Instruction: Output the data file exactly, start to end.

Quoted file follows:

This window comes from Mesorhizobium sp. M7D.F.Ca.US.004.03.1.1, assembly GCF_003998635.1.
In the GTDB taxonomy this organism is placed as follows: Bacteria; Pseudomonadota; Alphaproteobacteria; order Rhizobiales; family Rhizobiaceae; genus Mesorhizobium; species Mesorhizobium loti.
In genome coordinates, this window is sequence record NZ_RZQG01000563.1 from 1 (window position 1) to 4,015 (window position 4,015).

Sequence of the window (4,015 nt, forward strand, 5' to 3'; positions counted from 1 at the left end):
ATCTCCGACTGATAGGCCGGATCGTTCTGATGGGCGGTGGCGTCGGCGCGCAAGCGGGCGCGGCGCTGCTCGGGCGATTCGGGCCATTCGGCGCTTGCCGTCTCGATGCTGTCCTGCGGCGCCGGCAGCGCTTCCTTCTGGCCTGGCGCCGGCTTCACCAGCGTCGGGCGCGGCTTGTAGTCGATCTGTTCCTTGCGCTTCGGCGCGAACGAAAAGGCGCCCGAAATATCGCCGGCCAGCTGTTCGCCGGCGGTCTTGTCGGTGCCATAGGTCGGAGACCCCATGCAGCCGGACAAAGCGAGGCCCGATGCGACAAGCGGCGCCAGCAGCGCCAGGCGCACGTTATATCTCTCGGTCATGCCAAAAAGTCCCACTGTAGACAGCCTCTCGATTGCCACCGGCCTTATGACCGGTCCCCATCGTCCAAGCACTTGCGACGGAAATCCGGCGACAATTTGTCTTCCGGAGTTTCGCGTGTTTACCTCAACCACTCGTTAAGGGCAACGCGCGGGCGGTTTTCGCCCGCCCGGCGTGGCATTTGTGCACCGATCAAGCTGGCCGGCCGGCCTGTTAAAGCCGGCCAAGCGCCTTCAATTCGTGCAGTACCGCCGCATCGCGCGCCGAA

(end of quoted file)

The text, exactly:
This window comes from Mesorhizobium sp. M7D.F.Ca.US.004.03.1.1, assembly GCF_003998635.1.
In the GTDB taxonomy this organism is placed as follows: Bacteria; Pseudomonadota; Alphaproteobacteria; order Rhizobiales; family Rhizobiaceae; genus Mesorhizobium; species Mesorhizobium loti.
In genome coordinates, this window is sequence record NZ_RZQG01000563.1 from 1 (window position 1) to 4,015 (window position 4,015).

Sequence of the window (4,015 nt, forward strand, 5' to 3'; positions counted from 1 at the left end):
ATCTCCGACTGATAGGCCGGATCGTTCTGATGGGCGGTGGCGTCGGCGCGCAAGCGGGCGCGGCGCTGCTCGGGCGATTCGGGCCATTCGGCGCTTGCCGTCTCGATGCTGTCCTGCGGCGCCGGCAGCGCTTCCTTCTGGCCTGGCGCCGGCTTCACCAGCGTCGGGCGCGGCTTGTAGTCGATCTGTTCCTTGCGCTTCGGCGCGAACGAAAAGGCGCCCGAAATATCGCCGGCCAGCTGTTCGCCGGCGGTCTTGTCGGTGCCATAGGTCGGAGACCCCATGCAGCCGGACAAAGCGAGGCCCGATGCGACAAGCGGCGCCAGCAGCGCCAGGCGCACGTTATATCTCTCGGTCATGCCAAAAAGTCCCACTGTAGACAGCCTCTCGATTGCCACCGGCCTTATGACCGGTCCCCATCGTCCAAGCACTTGCGACGGAAATCCGGCGACAATTTGTCTTCCGGAGTTTCGCGTGTTTACCTCAACCACTCGTTAAGGGCAACGCGCGGGCGGTTTTCGCCCGCCCGGCGTGGCATTTGTGCACCGATCAAGCTGGCCGGCCGGCCTGTTAAAGCCGGCCAAGCGCCTTCAATTCGTGCAGTACCGCCGCATCGCGCGCCGAA